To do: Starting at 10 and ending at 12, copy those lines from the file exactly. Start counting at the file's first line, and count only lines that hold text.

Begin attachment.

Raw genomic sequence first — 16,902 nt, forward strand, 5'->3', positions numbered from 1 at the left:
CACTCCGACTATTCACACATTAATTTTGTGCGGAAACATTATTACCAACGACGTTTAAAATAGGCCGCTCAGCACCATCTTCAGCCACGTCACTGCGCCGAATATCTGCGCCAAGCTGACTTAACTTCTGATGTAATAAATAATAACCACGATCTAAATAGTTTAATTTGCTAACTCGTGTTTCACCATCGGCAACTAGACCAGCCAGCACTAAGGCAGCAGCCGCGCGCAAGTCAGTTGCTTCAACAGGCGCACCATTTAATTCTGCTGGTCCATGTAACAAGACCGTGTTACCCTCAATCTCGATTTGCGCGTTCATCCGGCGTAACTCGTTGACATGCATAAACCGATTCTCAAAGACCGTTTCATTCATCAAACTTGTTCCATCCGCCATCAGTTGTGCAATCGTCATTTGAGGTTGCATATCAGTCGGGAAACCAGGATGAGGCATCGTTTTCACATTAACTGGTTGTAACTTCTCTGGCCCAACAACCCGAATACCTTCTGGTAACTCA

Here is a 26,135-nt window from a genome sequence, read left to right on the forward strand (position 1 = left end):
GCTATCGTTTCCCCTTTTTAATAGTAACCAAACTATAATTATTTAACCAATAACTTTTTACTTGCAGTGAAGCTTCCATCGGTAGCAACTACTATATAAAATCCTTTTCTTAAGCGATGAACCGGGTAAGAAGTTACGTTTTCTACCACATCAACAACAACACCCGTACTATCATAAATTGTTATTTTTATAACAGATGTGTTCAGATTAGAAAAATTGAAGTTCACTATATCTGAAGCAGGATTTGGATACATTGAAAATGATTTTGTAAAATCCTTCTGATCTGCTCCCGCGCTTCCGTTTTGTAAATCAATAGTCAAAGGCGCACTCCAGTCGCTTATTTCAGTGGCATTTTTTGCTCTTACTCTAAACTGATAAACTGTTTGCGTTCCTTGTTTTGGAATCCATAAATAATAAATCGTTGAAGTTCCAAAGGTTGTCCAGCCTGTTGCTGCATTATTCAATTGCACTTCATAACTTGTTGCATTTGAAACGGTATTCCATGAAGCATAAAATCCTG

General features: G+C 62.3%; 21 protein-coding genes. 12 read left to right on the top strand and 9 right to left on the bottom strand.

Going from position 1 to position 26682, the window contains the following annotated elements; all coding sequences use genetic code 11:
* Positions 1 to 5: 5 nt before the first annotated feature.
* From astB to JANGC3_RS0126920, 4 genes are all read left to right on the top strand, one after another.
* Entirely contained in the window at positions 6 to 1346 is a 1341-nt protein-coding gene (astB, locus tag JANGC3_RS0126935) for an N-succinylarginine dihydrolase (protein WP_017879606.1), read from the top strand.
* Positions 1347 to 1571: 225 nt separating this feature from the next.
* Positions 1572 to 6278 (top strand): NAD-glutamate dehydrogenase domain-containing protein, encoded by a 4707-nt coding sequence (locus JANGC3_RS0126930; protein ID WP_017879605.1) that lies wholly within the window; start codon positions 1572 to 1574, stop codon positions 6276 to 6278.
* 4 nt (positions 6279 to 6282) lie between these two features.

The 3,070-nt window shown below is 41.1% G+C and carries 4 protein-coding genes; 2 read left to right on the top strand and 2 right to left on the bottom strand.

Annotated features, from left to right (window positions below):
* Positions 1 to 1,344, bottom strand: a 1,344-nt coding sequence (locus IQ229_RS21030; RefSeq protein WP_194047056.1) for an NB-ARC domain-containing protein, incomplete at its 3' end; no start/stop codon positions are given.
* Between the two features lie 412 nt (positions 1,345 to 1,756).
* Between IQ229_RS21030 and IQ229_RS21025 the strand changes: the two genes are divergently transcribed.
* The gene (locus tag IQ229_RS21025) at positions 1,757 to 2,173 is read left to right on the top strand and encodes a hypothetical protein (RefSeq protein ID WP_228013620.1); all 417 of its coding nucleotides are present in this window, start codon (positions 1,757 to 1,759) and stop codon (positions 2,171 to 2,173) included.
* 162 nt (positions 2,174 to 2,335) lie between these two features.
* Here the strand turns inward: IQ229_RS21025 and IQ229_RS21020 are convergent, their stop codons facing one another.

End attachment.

* Positions 1347 to 1571: 225 nt separating this feature from the next.
* Positions 1572 to 6278 (top strand): NAD-glutamate dehydrogenase domain-containing protein, encoded by a 4707-nt coding sequence (locus JANGC3_RS0126930; protein ID WP_017879605.1) that lies wholly within the window; start codon positions 1572 to 1574, stop codon positions 6276 to 6278.
* 4 nt (positions 6279 to 6282) lie between these two features.